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But, in its response, LARAC warned that “any imposed move away from systems such as AWC, back to traditional weekly residual waste collections would not only raise significant budget pressures at a time where reducing the fiscal deficit is a key priority, but would also go against the localism agenda and could only have a detrimental effect on waste minimisation and recycling rates.”

The government is set to publish the first results of the waste review next spring.

Study shows mercury risk in flat panel recycling

Monday, September 27th, 2010

The presence of mercury in flat panel displays, such as laptop monitors and LCD TVs, has thrown up potential health and safety issues in a WRAP-commissioned study into the technical and commercial potential for recycling the items.



The research, which was carried out by environmental consultancy Axion Consulting, aims to help WRAP understand the recycling outlets for flat panel displays (FPDs), as there are currently no automated commercial processes in the UK and Europe.


However, due to an increased uptake in items, WRAP anticipates that the number of FPDs in the WEEE waste stream will rise “dramatically” in the next few years, requiring a suitable recycling outlet.

In particular the trial looked at the presence of mercury in the cold compact fluorescent light in the ‘backlighting’ system for LCD TVs, laptop computers and desktop monitors. The existence of this mercury means that end-of-life FPDs are classed as hazardous waste.

The study took the form of four demonstration trials. The first looked at the manual disassembly of FPDs, then the shredding of FPDs, the optical sorting of shredded FPDs using TiTech optical sorting technology and mercury decontamination.

The manual disassembly, which took place at Bruce Metals in South Yorkshire, was intended to remove the mercury content from the FPDs. The stripping of the items also allowed the researchers to investigate the potential harm and exposure of workers in a commercial operation.


Mercury remained a key issue throughout the trial, with it being stated that there were a number of backlight breakages in the manual disassembly element of the trial. And, as the trial was undertaken without significant time pressures, it was suggested that a commercial operation would face a higher level of backlight breakages.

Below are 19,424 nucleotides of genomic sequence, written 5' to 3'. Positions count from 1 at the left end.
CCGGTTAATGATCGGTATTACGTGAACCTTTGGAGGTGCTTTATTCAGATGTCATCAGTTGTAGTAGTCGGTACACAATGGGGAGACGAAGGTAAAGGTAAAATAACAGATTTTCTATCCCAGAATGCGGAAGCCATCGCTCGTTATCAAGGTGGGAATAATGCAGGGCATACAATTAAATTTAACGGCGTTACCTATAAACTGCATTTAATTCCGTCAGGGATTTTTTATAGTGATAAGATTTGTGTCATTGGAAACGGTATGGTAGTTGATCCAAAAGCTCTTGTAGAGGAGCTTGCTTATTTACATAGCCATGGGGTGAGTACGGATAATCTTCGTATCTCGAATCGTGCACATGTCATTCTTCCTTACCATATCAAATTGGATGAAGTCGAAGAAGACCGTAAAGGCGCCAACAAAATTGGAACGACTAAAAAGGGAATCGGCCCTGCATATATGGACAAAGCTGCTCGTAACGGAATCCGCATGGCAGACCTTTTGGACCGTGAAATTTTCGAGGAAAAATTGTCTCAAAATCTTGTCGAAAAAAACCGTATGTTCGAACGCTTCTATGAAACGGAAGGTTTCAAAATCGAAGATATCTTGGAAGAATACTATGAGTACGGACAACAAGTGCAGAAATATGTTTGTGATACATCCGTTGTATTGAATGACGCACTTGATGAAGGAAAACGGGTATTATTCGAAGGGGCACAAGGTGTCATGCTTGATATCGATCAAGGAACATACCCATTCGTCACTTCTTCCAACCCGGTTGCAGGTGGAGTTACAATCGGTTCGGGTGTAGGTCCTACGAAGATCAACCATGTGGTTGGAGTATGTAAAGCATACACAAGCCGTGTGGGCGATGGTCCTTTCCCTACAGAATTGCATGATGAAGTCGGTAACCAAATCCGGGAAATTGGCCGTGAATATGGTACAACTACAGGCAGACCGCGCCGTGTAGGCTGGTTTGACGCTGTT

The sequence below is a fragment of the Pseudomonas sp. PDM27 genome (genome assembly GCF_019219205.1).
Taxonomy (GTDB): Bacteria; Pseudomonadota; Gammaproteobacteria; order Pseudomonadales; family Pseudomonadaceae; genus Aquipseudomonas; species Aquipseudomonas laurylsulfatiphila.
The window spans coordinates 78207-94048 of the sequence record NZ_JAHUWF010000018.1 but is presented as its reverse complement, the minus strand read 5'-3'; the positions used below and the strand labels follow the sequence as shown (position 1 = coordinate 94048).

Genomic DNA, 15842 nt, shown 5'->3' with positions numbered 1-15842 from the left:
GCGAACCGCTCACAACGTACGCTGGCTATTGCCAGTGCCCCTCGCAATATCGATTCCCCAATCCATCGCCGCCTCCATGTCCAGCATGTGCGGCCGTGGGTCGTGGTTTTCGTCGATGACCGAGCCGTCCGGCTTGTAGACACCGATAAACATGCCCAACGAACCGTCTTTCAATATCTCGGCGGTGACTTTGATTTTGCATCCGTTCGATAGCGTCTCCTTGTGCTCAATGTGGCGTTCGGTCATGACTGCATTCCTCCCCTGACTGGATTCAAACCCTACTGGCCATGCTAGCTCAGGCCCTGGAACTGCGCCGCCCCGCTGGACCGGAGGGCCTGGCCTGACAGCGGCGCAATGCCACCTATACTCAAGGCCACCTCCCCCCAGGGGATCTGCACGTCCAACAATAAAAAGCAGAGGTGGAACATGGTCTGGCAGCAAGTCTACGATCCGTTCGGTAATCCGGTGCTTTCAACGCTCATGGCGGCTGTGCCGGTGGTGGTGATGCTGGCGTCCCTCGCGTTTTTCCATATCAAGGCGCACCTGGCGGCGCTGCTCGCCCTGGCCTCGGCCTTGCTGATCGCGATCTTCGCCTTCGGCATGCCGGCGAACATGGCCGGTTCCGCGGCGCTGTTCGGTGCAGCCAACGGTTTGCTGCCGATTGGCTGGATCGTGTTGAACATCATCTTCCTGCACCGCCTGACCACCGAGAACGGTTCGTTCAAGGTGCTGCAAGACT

The conclusion of the WRAP study highlighted that employees at an FPD recycling facility would be subjected to levels of mercury “higher than is acceptable”. However, it suggested that this could be reduced with personal protective equipment and local extract ventilation.

Furthermore a suitable washing medium to remove mercury from the FPD items could be not found in the trial, with results from the large-scale trial proving inconclusive. And, even under laboratory conditions, there was an uncertainty as to whether mercury could be completely washed from the shredded FPDs.

In a bid to improve on this, the researchers then used Aqua Regia – a strong acid – to attempt to remove mercury from the FPDs. The acid removed more than the water washing technique but only 56% of mercury added to the shredded material could be accounted for in output fraction.

The research concluded that more work would need to be done to establish a wash capable of removing high levels of mercury in a commercial process, as well as a greater understanding of where the washed mercury goes and alternative methods for its removal.


Addressing the potential for delivering a large-scale FPD recycling facility, the research states that a 20,000 tonnes-a-year capacity facility would potentially cost £3.798 million to develop, which would be capable of processing five tonnes of FPDs each hour.

It said the plant could consist of:

  • A three-shaft shredder;
  • 8mm flip-flop sieve to remove the fines;
  • Mercury washing stage to recovery mercury;
  • Dryer to dry the shred prior to separation;
  • Air ballistic unit to remove the thin films;
  • Magnet to remove ferrous metals;
  • Eddy current system to remove non-ferrous metals and circuit boards;
  • TiTech x-tract machine to remove glass/film composite; and
  • TiTech PolySort to separate polymers

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WRAP – FPD study


However, the study claimed that there were issues relating to capture rate of plastics found in FPDs, with near-infrared sorting equipment used in the trial unable to detect a commercial viable level of the black plastics present in the FPD items.